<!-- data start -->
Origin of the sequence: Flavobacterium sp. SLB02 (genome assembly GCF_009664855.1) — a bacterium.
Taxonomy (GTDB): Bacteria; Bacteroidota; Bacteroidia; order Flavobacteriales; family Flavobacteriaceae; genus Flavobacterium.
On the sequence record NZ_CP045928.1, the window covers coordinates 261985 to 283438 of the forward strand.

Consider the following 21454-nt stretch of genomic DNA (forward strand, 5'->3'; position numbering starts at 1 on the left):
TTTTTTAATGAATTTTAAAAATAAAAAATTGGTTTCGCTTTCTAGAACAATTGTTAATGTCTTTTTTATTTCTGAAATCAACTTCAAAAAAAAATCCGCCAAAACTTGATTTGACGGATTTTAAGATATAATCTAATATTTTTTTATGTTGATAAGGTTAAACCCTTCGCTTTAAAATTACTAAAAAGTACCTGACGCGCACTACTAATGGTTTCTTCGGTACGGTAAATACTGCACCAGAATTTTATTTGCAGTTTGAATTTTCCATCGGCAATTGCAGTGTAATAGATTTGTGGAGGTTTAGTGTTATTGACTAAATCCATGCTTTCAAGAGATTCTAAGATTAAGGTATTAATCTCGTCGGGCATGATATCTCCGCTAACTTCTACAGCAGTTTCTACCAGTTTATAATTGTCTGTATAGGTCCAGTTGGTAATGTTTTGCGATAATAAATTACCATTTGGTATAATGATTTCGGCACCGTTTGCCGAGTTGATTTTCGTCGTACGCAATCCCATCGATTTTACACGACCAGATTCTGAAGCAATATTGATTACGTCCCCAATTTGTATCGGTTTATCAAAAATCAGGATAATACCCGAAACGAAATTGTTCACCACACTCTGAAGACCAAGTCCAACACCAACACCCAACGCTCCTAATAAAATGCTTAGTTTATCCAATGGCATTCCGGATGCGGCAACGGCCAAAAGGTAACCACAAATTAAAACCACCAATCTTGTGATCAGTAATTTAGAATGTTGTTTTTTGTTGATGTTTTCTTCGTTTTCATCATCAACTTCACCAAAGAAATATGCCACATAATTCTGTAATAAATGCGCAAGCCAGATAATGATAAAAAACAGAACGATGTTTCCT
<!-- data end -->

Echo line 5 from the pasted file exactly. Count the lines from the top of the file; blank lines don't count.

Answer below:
TTTTTTAATGAATTTTAAAAATAAAAAATTGGTTTCGCTTTCTAGAACAATTGTTAATGTCTTTTTTATTTCTGAAATCAACTTCAAAAAAAAATCCGCCAAAACTTGATTTGACGGATTTTAAGATATAATCTAATATTTTTTTATGTTGATAAGGTTAAACCCTTCGCTTTAAAATTACTAAAAAGTACCTGACGCGCACTACTAATGGTTTCTTCGGTACGGTAAATACTGCACCAGAATTTTATTTGCAGTTTGAATTTTCCATCGGCAATTGCAGTGTAATAGATTTGTGGAGGTTTAGTGTTATTGACTAAATCCATGCTTTCAAGAGATTCTAAGATTAAGGTATTAATCTCGTCGGGCATGATATCTCCGCTAACTTCTACAGCAGTTTCTACCAGTTTATAATTGTCTGTATAGGTCCAGTTGGTAATGTTTTGCGATAATAAATTACCATTTGGTATAATGATTTCGGCACCGTTTGCCGAGTTGATTTTCGTCGTACGCAATCCCATCGATTTTACACGACCAGATTCTGAAGCAATATTGATTACGTCCCCAATTTGTATCGGTTTATCAAAAATCAGGATAATACCCGAAACGAAATTGTTCACCACACTCTGAAGACCAAGTCCAACACCAACACCCAACGCTCCTAATAAAATGCTTAGTTTATCCAATGGCATTCCGGATGCGGCAACGGCCAAAAGGTAACCACAAATTAAAACCACCAATCTTGTGATCAGTAATTTAGAATGTTGTTTTTTGTTGATGTTTTCTTCGTTTTCATCATCAACTTCACCAAAGAAATATGCCACATAATTCTGTAATAAATGCGCAAGCCAGATAATGATAAAAAACAGAACGATGTTTCCT